Volkswagen Korea head apologizes, questioned on emission fraud
SEOUL, South Korea – The head of Volkswagen's South Korean unit apologized Thursday, August 11, as he presented himself to state prosecutors for questioning over the German carmaker's emissions fraud scandal.
Johannes Thammer, CEO of Volkswagen Korea, was summoned by the Seoul Central District Prosecutors' Office a week after South Korea banned the sale of 80 Volkswagen AG models.
"Fist of all, I want to say that I am sorry for the situation and we will do everything, faithfully, to cooperate with the prosecutor," Thammer was quoted as saying by the Yonhap news agency as he arrived at the office.
Thammer, who has been in his current post since December 2012, is expected to be questioned over allegations that Volkswagen Korea fabricated test results on engine noise levels, fuel efficiency, and emissions.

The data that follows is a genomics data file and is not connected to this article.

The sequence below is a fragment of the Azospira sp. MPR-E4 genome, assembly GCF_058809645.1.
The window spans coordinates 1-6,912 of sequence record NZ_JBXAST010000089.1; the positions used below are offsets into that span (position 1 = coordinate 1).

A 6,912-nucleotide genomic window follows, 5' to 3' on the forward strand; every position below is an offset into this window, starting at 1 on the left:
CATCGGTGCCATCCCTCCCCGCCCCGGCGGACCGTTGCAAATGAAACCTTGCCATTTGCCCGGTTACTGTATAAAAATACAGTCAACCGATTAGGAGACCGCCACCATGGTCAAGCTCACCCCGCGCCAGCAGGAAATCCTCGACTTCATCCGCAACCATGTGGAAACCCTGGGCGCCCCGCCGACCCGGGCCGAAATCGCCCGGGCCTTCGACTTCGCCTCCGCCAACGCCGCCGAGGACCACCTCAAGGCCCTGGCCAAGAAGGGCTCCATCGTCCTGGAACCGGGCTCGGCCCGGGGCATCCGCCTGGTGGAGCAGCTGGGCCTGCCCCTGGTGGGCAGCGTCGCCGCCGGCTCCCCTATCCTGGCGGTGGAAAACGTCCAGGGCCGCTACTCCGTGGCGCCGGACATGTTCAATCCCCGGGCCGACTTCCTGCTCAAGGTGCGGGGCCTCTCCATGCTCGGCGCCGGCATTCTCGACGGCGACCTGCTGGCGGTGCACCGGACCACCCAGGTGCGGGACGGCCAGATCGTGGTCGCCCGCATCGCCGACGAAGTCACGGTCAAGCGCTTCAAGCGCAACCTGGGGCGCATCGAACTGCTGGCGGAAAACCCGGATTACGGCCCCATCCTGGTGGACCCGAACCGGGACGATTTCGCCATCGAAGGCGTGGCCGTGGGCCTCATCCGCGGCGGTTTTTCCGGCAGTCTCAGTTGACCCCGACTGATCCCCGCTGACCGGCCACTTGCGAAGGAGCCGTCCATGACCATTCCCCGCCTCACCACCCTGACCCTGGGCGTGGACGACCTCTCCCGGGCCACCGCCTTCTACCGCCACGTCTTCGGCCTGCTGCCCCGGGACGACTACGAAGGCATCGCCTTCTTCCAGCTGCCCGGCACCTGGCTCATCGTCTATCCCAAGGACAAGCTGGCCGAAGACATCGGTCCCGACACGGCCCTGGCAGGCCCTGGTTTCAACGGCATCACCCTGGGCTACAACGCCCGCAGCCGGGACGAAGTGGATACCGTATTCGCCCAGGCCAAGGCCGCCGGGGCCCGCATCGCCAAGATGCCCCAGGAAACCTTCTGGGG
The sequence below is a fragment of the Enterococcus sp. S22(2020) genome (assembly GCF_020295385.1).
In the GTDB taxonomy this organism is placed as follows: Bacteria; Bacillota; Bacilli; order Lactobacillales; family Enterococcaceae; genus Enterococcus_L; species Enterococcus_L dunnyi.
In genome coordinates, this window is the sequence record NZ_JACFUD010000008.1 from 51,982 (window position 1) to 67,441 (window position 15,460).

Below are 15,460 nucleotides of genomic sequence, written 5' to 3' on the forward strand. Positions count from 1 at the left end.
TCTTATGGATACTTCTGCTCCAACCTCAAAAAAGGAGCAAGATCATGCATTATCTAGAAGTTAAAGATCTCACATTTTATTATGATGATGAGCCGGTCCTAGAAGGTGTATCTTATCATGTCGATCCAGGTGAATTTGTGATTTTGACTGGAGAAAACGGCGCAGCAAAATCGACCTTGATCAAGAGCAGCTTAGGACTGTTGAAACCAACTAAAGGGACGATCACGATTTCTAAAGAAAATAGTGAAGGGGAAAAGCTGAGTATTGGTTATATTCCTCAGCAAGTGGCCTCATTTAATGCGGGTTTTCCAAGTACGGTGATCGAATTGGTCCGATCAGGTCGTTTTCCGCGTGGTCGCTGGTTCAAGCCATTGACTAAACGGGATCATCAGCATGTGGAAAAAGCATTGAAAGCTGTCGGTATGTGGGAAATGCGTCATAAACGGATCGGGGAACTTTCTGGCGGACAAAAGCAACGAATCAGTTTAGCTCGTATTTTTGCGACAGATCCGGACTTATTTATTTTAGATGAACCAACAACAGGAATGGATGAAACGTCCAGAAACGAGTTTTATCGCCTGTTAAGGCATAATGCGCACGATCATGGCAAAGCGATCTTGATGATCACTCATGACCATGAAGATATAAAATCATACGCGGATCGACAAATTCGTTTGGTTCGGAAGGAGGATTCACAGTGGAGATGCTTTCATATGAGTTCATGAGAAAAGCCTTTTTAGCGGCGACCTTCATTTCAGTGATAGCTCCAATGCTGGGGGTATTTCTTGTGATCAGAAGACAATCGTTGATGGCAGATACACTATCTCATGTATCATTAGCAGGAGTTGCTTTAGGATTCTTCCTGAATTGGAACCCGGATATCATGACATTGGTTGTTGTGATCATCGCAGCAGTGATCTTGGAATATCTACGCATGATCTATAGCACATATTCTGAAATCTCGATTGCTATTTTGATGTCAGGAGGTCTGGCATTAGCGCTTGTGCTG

The world's second-largest automaker faces legal action in several countries, after it admitted in September last year to faking US emissions tests on some of its diesel-engined vehicles.
Last week the environment ministry said it was revoking the certification for 80 Volkswagen models, or a total of around 83,000 vehicles, largely because of forged documentation.
It also slapped the company with a $16 million fine.
In November last year, Seoul had ordered the company to recall more than 125,000 diesel-powered cars sold in South Korea and imposed a fine of $12.3 million.
Sales of Volkswagen in South Korea plunged 33% to 12,463 vehicles in the first half of this year from a year earlier.
The German carmaker sold around 69,000 cars here in 2015.
Foreign carmakers, especially German brands like Volkswagen, have steadily expanded their presence in the South's auto market long dominated by the local giant Hyundai and its affiliate Kia. – Rappler.com